Tag Archives: opinion

TV REVIEW: Channel 4’s The Windsors

thewindsors

Channel 4

Channel 4’s spoof royal soap opera The Windsors – which just returned for a second run – may not be subtle, but it’s a fun distraction, and if there’s any one thing this blogger is addicted to, it is fun distractions.

I know a lot of people think the show is puerile.

Yes, the actors (led by Harry Enfield as Prince Charles) all give outrageous, panto performances. They’re either gin-soaked villains and/or monumentally, irredeemably stupid.

Save for the Duke of Edinburgh’s expletive-riddled written missives (“Dear Funny Foreigner…”) which are read out by other characters, the Queen and her husband are absent, which is more than fine, as they’ve got The Crown, and it’s on Netflix and it’s waaay more prestigious.

And although The Windsors is meant to be silly, all the characters are actually quite sweet and sad and touching, like poor Fergie (Katy Wix), desperate to be allowed back into the fold.

I’ve read the anonymous comments about the real Royal Family on places like Mail Online and people can be harsh and resentful (to put it lightly). Then there are fawning blogs, where for ‘Princess Kate’ fans, she’s Cinderella. (The Windsors writers Bert Tyler-Moore and George Jeffrie have the former Miss Middleton as a gullible sweetheart from a family of travellers.)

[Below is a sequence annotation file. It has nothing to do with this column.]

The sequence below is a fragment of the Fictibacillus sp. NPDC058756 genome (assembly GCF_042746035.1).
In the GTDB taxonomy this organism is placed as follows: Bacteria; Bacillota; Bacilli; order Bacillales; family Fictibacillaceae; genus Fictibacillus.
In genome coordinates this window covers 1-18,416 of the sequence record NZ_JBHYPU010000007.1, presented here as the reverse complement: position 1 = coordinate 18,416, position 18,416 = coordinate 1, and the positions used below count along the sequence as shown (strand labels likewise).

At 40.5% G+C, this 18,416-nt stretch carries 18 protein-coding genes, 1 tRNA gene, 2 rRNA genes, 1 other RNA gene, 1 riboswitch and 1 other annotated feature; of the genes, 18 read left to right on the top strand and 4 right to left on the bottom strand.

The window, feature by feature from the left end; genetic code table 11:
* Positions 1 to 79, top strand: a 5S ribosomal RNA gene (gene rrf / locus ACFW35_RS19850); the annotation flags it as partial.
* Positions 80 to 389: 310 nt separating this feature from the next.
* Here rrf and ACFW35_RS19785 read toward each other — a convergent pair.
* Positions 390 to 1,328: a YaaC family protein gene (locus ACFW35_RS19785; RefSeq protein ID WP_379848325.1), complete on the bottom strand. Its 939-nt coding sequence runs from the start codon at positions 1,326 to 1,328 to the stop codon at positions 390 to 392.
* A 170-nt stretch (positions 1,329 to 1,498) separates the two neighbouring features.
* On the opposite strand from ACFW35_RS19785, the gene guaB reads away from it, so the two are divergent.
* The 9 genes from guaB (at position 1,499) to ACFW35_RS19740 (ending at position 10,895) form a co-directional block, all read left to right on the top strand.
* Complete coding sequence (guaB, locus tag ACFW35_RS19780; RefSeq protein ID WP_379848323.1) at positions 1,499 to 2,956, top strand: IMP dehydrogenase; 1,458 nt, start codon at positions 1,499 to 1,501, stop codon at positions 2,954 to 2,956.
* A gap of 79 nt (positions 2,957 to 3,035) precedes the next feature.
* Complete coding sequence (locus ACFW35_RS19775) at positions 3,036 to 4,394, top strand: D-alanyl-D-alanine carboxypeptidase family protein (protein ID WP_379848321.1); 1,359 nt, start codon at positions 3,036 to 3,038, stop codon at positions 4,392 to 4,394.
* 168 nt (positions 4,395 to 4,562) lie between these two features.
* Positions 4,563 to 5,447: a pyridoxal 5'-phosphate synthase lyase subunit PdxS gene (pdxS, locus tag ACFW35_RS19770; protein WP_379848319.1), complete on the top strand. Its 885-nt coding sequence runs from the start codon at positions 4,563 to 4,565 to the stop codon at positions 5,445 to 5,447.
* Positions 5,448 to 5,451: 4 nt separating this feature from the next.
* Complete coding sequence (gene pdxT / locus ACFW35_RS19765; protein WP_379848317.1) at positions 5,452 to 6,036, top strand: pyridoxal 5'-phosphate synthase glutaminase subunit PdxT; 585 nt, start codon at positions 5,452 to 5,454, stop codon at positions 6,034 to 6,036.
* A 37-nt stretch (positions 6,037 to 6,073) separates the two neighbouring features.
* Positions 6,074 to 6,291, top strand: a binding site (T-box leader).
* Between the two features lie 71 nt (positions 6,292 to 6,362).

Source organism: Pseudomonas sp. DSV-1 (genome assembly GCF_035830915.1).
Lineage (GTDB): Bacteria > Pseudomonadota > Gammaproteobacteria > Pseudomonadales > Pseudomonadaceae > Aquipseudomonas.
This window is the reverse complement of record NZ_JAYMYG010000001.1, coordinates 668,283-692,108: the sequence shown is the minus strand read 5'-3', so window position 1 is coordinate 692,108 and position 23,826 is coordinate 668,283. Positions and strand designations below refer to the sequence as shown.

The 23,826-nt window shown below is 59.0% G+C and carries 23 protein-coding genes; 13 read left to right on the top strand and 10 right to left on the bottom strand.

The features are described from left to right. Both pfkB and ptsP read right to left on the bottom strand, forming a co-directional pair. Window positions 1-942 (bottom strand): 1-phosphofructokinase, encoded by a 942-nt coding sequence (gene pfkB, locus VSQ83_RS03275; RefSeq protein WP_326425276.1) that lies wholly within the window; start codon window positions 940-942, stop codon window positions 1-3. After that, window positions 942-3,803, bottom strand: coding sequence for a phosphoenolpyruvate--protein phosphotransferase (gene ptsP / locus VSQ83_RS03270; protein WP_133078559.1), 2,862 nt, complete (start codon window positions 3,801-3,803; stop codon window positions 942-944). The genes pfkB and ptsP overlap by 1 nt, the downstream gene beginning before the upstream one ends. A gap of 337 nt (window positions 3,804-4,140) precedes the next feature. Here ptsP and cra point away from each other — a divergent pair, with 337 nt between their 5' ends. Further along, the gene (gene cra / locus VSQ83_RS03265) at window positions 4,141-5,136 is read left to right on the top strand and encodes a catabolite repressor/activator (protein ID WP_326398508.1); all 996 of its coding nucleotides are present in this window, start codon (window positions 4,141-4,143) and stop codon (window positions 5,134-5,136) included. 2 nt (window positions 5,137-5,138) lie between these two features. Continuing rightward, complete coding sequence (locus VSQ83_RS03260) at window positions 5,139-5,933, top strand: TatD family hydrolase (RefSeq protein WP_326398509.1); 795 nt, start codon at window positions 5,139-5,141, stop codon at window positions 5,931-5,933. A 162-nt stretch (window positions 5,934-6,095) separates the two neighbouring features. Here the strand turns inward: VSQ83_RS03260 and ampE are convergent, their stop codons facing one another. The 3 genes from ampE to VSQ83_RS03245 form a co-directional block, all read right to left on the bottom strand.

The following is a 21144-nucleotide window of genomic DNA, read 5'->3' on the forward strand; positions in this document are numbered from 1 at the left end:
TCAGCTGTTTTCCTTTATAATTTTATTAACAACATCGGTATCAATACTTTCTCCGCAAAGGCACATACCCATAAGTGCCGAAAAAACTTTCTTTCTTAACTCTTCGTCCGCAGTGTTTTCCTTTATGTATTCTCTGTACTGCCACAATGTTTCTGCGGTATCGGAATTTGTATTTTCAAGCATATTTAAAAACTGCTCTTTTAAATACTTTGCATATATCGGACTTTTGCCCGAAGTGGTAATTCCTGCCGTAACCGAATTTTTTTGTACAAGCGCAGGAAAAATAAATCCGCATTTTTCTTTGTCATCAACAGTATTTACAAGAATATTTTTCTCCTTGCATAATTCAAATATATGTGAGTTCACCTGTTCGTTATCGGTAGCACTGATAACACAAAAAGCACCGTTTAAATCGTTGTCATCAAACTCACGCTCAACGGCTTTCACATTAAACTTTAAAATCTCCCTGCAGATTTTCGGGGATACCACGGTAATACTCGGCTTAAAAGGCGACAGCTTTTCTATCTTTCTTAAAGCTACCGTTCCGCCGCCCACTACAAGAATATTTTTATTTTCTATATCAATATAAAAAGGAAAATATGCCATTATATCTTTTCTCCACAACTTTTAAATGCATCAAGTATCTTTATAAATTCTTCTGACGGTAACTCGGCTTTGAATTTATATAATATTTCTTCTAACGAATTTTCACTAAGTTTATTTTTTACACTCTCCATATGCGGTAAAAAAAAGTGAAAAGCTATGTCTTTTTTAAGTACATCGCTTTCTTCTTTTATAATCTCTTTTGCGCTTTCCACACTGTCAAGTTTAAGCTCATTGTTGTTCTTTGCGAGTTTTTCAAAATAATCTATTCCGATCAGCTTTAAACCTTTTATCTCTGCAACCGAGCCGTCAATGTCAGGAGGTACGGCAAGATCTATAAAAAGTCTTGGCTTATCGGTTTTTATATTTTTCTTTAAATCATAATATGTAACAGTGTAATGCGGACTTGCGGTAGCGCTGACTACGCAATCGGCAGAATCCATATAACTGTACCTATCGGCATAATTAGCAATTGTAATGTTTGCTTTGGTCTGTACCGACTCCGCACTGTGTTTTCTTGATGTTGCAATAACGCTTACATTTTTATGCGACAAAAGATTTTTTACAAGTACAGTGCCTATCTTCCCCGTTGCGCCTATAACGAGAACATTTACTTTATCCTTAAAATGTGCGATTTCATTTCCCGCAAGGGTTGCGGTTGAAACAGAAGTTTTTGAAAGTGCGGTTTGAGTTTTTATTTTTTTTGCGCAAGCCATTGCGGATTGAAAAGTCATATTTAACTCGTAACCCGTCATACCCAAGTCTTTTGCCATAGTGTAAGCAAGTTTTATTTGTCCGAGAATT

With the media focus on the ‘main three’ of Kate, William and Harry, Fergie’s girls have been relegated to bit-part players, but Tyler-Moore and Jeffrie have made B&E (Ellie White and Celeste Dring) main characters, which is nice. They’re depicted as airhead Sloanes who didn’t get the memo that they’re on the fringes of their own family, which..isn’t so nice.

It makes me feel almost sorry for the real Yorks, who sadly lack a certain media-friendly, fashion-savvy charm (constantly referred to as the ‘ugly stepsisters’), unlike the willowy Delevingne sisters, or even the Middletons. (I’ve written before that nothing would end the monarchy faster than an unattractive princess/future queen waiting in the wings.)